regulate it like asbestos." Dr. Dull also told the TIMES, "If I had a
choice of being exposed to asbestos at current exposure levels and to
respirable manmade fibers, I would breathe asbestos every time because
the exposure limits are so much more stringent."

The U.S. now consumes more than a billion pounds of synthetic mineral
fibers each year--approximately the same as our consumption of asbestos
was during peak years of use (the '70s). The vast majority of synthetic
fibers are not small enough to fall within the dangerous size-range--
only a small fraction of the total mass of fiberglass, for example,
consists of fibers thinner than 3 microns and longer than 20 microns.
Nevertheless, a small fraction of a billion pounds represents a
tremendous quantity of tiny, dangerous fibers dumped into the
environment year after year. And consumption increases each year as
these fibers replace asbestos. Furthermore, industry is constantly
striving to make glass fibers smaller and smaller because the smallest
fibers are most useful (they have the best insulating properties, for
example). Three scientific researchers in 1970 summed up the outlook
for fiberglass: "Recent advances in reducing the diameter of the fibers
and the development of new coating materials will aid in the
development of countless new products. The fibrous glass manufacturers
believe that most homes will be constructed out of or decorated with
some material made of fiberglass." Today, eighteen years later, this
prediction has come true. Synthetic fibers are a $3 billion-a-year

So far as we know, regulatory officials have never asked where asbestos
and fiberglass go after they are dumped into a landfill. However, back
in the early '70s, the National Insulation Manufacturers Association
hired three scientists to evaluate contamination of the general
environment by fiberglass. Their papers were never published, but were
made available to us by one of the researchers himself.

The three researchers began by finding glass fibers in the air inside
public buildings and they wanted to find the source. They discovered it
was outdoor air that contains the fibers. They then began looking at
outdoor pollution. They found that they could measure glass fibers in
the air on a remote, rural mountain top in California. Where was it
coming from?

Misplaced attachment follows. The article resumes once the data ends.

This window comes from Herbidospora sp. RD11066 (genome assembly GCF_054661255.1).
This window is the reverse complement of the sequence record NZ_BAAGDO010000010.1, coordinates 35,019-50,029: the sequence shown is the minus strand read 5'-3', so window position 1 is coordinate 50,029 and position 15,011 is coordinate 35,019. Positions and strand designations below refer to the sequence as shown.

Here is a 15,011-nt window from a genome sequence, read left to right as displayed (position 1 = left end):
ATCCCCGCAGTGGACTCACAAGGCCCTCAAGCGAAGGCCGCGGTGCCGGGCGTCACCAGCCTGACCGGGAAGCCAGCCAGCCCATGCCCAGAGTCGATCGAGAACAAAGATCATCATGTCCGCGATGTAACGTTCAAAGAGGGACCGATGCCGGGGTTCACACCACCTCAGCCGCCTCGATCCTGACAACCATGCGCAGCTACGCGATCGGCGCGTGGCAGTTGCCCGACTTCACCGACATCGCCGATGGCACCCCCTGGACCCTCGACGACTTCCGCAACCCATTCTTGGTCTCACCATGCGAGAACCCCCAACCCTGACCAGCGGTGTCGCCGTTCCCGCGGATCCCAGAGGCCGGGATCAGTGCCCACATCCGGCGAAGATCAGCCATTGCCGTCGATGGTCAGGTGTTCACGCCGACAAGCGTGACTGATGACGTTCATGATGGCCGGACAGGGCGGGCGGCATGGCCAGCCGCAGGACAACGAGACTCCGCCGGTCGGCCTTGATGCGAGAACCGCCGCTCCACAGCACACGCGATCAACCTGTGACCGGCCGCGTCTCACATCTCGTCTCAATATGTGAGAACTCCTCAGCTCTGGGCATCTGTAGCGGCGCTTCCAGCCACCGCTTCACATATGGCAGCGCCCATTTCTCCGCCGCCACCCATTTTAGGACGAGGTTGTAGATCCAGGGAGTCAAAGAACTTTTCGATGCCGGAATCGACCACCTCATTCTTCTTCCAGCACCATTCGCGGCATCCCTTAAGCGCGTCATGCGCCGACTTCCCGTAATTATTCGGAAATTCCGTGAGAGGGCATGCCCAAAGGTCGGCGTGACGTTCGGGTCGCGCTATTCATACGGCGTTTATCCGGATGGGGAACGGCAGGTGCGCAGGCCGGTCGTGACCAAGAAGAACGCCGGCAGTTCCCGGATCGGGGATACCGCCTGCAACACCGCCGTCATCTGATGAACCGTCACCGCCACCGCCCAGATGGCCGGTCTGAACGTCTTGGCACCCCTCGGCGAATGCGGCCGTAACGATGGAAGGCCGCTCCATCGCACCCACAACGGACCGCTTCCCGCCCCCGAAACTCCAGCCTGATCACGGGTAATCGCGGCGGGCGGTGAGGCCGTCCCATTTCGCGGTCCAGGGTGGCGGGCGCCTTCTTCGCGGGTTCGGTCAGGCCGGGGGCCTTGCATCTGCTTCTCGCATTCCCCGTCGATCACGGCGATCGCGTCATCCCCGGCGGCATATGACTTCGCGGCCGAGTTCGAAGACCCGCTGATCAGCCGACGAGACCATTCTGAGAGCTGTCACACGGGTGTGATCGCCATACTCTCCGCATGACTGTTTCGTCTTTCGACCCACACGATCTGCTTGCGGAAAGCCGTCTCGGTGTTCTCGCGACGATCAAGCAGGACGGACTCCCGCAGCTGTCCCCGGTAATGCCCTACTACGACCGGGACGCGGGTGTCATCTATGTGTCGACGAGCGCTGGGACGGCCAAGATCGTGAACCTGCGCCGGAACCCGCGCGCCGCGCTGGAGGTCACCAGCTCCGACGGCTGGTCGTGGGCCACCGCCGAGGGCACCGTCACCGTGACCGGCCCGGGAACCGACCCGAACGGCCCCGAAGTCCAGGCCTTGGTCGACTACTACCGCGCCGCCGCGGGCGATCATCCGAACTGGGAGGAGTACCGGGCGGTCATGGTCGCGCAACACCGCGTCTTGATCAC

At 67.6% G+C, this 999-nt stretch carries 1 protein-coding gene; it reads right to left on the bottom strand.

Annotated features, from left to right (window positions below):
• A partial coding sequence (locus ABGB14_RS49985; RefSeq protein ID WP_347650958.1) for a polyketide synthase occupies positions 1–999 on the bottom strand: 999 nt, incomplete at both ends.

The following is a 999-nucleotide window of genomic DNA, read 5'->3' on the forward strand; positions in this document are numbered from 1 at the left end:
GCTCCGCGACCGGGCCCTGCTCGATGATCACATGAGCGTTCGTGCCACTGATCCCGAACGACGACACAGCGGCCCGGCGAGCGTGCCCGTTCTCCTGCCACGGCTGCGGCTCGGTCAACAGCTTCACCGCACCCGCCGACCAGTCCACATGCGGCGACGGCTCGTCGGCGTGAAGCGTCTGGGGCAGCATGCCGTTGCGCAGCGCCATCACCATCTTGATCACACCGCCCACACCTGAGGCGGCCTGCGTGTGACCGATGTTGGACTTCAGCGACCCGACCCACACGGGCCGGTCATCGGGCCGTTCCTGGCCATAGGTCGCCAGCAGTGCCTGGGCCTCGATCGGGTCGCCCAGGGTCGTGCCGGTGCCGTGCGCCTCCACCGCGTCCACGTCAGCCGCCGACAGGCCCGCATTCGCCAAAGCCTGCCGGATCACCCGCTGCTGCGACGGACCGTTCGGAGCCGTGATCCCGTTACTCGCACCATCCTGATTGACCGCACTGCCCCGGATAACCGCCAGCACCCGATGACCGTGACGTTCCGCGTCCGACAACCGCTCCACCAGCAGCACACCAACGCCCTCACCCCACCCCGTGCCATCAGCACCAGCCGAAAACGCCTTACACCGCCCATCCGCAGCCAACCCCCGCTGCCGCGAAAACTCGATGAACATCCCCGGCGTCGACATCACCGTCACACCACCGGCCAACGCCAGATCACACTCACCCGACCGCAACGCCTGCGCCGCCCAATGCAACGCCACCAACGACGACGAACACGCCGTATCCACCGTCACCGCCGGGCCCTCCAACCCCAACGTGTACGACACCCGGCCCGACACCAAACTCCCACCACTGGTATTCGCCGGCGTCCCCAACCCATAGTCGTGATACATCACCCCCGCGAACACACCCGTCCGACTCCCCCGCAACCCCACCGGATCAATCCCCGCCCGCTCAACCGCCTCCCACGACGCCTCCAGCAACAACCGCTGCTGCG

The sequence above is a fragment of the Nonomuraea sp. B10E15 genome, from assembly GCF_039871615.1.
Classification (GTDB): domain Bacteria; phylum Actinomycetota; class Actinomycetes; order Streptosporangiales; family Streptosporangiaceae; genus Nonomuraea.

"A point source of airborne glass and other fibers was found to be a
disposal site (landfill of San Francisco Bay) where industrial waste
containing fibrous materials had been disposed of for many years. A
sample of the dust cloud generated by a moving passenger car driven in
a circle approximately 100 yards in diameter over the compacted surface
of this site gave a concentration of approximately 500 glass fibers
[per] liter.... A sample taken about 100 yards downwind from several
earthmoving and compacting machines at work on the site... showed
concentrations of 300 glass fibers [per] liter....."

Our landfills are enormous repositories of asbestos and synthetic
fibers. It is clear that, as time passes, natural erosion releases some
of this material back into the atmosphere. In less than two
generations, we have contaminated the entire atmosphere of the United
States with glass fibers, even the most remote areas. Encasing fibers
in epoxy-like blocks before disposal should reduce the problem
substantially. An even better solution would be to stop using synthetic
fibers. For the majority of uses, alternative materials already exist.
What seems lacking is the will to switch.

(For citations to the unpublished work, see "Fiber Glass," ENVIRONMENT
MAGAZINE, Sept., 1974, pgs. 6-9.)

--Peter Montague


Descriptor terms: landfilling; asbestos; fiber glass; particulates;
cancer; air pollution; carcinogens; mearl stanton; nci; studies;
findings; lung cancer; occupational safety and health; who; philip
enterline; epa; david dull; man-made mineral fibers; ca;